Note:  Do not rely on this information. It is very old.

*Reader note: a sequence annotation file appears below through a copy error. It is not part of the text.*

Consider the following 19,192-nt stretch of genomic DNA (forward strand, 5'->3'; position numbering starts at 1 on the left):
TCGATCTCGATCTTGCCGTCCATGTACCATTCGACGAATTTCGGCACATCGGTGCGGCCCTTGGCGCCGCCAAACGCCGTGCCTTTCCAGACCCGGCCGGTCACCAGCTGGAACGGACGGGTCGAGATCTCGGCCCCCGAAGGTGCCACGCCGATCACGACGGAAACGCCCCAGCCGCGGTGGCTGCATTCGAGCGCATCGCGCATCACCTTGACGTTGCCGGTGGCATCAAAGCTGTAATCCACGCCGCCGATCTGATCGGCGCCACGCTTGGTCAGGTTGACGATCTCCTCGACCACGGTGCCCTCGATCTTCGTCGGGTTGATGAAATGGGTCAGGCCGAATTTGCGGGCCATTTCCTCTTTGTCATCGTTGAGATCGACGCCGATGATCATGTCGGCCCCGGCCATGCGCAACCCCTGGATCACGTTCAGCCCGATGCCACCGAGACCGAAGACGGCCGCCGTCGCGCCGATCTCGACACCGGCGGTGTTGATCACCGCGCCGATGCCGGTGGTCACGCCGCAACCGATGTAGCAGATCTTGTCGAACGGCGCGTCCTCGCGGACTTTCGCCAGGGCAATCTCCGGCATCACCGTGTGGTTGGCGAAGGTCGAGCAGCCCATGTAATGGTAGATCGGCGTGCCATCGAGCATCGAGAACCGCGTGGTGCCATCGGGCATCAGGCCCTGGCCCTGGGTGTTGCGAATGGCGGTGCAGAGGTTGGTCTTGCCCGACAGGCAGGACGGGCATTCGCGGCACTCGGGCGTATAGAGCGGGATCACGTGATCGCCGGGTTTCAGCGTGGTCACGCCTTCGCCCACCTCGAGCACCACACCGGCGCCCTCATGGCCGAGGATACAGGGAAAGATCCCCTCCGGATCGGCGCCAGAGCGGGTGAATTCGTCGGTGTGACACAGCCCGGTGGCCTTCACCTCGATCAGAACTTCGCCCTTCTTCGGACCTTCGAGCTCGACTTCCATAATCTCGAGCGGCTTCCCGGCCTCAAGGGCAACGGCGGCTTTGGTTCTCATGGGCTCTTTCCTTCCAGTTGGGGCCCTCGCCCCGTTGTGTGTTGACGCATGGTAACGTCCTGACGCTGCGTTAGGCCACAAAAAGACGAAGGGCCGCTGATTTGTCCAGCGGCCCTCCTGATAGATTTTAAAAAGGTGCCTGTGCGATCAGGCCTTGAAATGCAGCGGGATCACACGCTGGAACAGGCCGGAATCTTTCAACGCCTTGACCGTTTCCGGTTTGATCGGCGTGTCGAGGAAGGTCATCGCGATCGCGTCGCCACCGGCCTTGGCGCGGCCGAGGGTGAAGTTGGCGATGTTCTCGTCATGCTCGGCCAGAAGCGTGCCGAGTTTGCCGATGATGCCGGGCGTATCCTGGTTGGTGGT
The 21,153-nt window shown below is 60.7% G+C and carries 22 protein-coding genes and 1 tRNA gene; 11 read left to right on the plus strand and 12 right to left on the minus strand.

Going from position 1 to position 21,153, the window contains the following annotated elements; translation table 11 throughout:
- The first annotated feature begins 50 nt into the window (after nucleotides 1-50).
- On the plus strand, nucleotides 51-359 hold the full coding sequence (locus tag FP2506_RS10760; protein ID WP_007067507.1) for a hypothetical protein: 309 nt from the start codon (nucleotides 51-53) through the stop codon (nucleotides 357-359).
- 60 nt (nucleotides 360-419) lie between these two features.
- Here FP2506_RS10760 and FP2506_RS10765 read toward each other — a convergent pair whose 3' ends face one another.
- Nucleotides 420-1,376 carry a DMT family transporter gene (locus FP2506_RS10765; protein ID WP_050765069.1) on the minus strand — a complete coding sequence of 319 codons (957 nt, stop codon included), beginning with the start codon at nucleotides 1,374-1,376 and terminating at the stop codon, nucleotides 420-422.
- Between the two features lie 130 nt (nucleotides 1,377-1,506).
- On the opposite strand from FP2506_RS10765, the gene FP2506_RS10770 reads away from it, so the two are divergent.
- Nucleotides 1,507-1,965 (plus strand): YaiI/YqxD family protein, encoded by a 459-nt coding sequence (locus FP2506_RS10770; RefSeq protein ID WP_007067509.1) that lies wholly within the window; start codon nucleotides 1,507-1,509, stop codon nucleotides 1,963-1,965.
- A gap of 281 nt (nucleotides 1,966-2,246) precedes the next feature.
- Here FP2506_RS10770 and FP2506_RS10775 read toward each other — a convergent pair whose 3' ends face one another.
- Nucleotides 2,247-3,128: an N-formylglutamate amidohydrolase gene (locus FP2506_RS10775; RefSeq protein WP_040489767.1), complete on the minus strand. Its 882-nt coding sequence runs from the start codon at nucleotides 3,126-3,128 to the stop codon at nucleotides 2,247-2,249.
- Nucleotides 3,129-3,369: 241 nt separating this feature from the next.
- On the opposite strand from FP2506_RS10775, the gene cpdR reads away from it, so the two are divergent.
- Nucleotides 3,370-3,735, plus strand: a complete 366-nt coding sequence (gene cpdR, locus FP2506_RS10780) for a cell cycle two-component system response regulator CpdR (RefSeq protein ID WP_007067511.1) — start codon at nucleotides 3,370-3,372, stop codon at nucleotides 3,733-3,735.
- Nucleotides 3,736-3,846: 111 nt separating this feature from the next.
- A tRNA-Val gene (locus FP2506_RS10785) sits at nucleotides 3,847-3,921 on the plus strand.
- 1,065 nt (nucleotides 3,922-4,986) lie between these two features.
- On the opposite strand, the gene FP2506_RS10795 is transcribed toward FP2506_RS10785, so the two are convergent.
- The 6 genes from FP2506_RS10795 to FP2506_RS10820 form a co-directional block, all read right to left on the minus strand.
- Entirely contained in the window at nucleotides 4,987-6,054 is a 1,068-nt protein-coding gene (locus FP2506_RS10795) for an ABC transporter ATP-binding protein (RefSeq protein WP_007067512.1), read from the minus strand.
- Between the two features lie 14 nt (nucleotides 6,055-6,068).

Fulmar, any bird of the cosmopolitan genus Fulmarus, with 40 species. The Fulmars are gull-like petrels, with the characters of the family (Procellariidae); the bill is strong and hooked, and bears the nostrils united in a single tube; the wings are long and well adapted for swift and sustained flight, for these birds rarely return to land except for nesting, or when driven there by gales; and the hind toe is replaced by a claw. The common Fulmar, or Fulmar Petrel (F. glacialis), has its home in the Arctic regions, sometimes straying to Britain, and it is said to nest in St. Kilda. The length of an adult male is about 16 inches, and the summer plumage of both sexes is white on the under surface and bluish-ash above. They feed on fish, molluscs, offal of any kind, and are said to pick the parasites from the skin of living whales. Fulmars are important to the natives of Northern and Arctic Europe for their feathers, down, flesh, and oil. This oil has a peculiarly strong odour, and the birds disgorge it as a means of defence.